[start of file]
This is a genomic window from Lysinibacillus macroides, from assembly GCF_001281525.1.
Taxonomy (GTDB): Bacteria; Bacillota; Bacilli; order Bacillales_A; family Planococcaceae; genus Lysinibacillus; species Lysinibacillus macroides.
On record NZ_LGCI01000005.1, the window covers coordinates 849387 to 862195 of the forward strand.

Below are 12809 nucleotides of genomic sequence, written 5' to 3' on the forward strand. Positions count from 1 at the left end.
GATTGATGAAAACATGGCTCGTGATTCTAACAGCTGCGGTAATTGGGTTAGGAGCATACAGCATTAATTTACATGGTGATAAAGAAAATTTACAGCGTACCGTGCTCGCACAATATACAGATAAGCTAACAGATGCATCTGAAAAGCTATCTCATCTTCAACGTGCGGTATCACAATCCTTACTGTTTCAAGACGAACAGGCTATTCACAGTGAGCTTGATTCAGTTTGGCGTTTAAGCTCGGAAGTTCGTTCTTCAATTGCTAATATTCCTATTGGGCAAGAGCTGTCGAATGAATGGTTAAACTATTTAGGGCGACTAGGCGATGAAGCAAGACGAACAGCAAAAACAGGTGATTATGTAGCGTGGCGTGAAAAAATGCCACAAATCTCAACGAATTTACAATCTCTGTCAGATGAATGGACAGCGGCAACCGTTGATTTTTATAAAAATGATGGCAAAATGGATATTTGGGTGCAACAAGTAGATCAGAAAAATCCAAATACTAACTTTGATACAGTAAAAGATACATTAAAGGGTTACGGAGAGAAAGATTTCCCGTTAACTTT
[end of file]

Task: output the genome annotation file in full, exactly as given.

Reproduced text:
This is a genomic window from Lysinibacillus macroides, from assembly GCF_001281525.1.
Taxonomy (GTDB): Bacteria; Bacillota; Bacilli; order Bacillales_A; family Planococcaceae; genus Lysinibacillus; species Lysinibacillus macroides.
On record NZ_LGCI01000005.1, the window covers coordinates 849387 to 862195 of the forward strand.

Below are 12809 nucleotides of genomic sequence, written 5' to 3' on the forward strand. Positions count from 1 at the left end.
GATTGATGAAAACATGGCTCGTGATTCTAACAGCTGCGGTAATTGGGTTAGGAGCATACAGCATTAATTTACATGGTGATAAAGAAAATTTACAGCGTACCGTGCTCGCACAATATACAGATAAGCTAACAGATGCATCTGAAAAGCTATCTCATCTTCAACGTGCGGTATCACAATCCTTACTGTTTCAAGACGAACAGGCTATTCACAGTGAGCTTGATTCAGTTTGGCGTTTAAGCTCGGAAGTTCGTTCTTCAATTGCTAATATTCCTATTGGGCAAGAGCTGTCGAATGAATGGTTAAACTATTTAGGGCGACTAGGCGATGAAGCAAGACGAACAGCAAAAACAGGTGATTATGTAGCGTGGCGTGAAAAAATGCCACAAATCTCAACGAATTTACAATCTCTGTCAGATGAATGGACAGCGGCAACCGTTGATTTTTATAAAAATGATGGCAAAATGGATATTTGGGTGCAACAAGTAGATCAGAAAAATCCAAATACTAACTTTGATACAGTAAAAGATACATTAAAGGGTTACGGAGAGAAAGATTTCCCGTTAACTTT